HOLLYWOOD — TV viewers who remember the past are destined to repeat it — again and again and again.
That’s because hit-starved webheads, hungry for success any way they can get it, have apparently decided the smallscreen’s future is in the past.
Case in point: CBS last week resurrected “The Beverly Hillbillies” as a half-hour skein that will track a clan of transplanted country folk as they spend a year in a real Beverly Hills mansion, “Osbournes”-style.
The show melds the red-hot reality genre with the growing retro renaissance.
Eye execs, encouraged by the phenom that is Fox’s “American Idol,” also greenlit a new take on 1980s talent competish “Star Search.”
And NBC, which did okay numbers this summer with the mock-com “The Rerun Show,” has been working on a possible revival of “Let’s Make a Deal.”
The budding trend even extends to scripted series.
“Family Affair” returns to television via the WB netlet later this month, while revivals of “Dragnet,” “The Bionic Woman” and “Battlestar Galactica” are all in the works at various webs.
Programmers say the emphasis on the old isn’t anything new.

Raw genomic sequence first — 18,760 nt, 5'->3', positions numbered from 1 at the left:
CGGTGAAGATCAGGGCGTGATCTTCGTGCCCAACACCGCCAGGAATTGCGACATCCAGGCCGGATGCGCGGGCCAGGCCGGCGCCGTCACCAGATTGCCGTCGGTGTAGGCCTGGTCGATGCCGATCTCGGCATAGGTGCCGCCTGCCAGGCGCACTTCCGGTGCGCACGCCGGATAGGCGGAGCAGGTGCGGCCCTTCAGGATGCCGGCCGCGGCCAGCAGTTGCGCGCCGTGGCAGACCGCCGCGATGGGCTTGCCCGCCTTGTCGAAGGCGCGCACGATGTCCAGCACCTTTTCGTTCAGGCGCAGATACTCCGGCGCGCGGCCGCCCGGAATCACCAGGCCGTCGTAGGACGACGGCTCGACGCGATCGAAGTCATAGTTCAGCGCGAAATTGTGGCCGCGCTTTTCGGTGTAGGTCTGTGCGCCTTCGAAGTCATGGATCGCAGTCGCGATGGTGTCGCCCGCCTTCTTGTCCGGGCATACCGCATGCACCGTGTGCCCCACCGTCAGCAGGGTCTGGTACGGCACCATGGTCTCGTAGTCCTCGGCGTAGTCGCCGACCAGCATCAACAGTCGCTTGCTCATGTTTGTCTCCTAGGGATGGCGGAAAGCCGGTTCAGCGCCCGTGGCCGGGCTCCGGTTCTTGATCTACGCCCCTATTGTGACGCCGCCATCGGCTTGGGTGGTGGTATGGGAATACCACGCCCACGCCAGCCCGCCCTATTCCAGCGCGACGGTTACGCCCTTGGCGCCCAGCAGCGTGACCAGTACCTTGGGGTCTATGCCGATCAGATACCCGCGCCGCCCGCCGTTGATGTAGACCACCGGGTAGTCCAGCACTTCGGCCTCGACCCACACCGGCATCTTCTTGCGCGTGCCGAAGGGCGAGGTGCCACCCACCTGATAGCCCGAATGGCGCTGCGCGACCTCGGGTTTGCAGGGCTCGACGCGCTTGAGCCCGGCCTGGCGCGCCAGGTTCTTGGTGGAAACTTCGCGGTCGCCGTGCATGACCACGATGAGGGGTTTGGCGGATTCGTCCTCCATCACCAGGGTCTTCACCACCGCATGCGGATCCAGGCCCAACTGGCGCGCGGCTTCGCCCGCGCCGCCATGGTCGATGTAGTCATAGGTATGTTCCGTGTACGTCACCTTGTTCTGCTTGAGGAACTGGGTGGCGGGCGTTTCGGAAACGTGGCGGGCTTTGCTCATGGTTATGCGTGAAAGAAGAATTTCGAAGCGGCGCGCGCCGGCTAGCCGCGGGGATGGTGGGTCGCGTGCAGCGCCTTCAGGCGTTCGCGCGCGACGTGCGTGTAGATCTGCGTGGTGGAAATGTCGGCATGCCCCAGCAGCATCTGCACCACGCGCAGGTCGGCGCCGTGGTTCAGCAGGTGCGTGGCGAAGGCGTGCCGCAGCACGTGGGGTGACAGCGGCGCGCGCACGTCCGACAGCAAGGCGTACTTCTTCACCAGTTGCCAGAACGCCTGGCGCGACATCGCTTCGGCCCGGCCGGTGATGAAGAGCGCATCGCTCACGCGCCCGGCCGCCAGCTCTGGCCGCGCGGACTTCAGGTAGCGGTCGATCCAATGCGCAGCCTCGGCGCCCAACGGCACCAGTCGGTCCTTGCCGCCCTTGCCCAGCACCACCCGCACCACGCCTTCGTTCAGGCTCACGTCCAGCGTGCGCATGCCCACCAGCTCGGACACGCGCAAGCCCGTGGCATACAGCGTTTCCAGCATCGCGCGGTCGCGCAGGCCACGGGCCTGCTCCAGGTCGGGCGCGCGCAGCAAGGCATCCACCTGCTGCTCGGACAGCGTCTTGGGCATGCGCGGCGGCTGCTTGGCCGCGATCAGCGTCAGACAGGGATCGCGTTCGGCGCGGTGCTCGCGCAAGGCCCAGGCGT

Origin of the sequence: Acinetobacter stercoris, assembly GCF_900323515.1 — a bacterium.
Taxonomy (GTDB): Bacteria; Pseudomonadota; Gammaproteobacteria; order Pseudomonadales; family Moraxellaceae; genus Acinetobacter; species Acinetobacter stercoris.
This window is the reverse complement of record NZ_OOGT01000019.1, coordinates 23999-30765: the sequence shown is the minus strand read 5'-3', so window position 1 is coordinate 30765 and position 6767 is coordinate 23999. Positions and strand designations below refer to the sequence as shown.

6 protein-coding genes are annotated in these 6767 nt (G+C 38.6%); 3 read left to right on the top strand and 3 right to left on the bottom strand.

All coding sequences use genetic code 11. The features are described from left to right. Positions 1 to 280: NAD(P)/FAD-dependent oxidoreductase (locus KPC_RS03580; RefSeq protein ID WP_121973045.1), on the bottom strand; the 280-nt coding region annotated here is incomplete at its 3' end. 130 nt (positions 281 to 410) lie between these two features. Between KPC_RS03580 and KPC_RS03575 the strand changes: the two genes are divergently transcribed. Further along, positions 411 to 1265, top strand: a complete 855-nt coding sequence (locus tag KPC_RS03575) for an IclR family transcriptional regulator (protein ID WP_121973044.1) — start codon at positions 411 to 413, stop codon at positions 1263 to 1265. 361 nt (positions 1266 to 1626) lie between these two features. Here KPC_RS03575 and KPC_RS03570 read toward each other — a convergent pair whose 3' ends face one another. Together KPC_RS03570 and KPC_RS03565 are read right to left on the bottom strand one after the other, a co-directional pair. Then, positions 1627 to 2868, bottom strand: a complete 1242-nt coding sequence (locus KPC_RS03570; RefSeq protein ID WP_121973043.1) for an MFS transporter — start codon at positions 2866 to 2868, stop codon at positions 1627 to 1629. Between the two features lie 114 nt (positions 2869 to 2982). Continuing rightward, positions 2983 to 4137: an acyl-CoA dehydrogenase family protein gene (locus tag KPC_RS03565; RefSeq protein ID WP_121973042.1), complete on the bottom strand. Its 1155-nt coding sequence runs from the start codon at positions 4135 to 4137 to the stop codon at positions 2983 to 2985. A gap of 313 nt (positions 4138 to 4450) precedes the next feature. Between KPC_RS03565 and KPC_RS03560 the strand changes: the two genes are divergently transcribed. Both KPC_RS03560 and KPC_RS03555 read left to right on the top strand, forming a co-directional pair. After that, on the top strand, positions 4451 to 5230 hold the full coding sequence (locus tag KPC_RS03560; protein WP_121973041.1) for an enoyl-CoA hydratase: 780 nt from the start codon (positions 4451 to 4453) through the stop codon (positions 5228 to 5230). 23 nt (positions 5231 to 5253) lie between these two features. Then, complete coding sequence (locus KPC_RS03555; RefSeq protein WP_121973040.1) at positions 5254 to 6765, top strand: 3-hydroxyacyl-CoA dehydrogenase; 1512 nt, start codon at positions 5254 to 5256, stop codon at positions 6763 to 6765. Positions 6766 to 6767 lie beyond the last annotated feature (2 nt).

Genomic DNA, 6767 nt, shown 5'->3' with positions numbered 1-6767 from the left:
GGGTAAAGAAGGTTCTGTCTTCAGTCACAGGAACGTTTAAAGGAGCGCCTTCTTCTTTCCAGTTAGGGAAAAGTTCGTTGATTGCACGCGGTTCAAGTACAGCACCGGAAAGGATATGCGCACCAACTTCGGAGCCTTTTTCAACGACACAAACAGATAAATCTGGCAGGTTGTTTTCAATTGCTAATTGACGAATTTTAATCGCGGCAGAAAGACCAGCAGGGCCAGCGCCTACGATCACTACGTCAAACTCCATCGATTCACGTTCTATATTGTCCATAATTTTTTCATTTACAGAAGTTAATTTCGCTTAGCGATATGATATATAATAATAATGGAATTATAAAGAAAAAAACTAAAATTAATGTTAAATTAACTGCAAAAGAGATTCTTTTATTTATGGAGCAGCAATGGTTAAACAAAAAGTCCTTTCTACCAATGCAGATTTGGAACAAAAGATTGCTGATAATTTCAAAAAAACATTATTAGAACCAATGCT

“There’s always been an attraction to an instantly recognizable brand,” says CBS reality chief Ghen Maynard.
But several factors are helping fuel the latest revival of interest in revivals.
Nets are getting better at mining the vast libraries of their conglom parents. It was easy for CBS to redo “Hillbillies,” for example, since the net already owned the show.
What’s more, the emergence of reality shows as a legit genre of TV gives execs a fresh way to approach old faves.
“You’re not really doing the show when you remake ‘Beverly Hillbillies’ as a reality show,” says one industry vet. “You’re doing the concept behind the show that made it work in the first place.”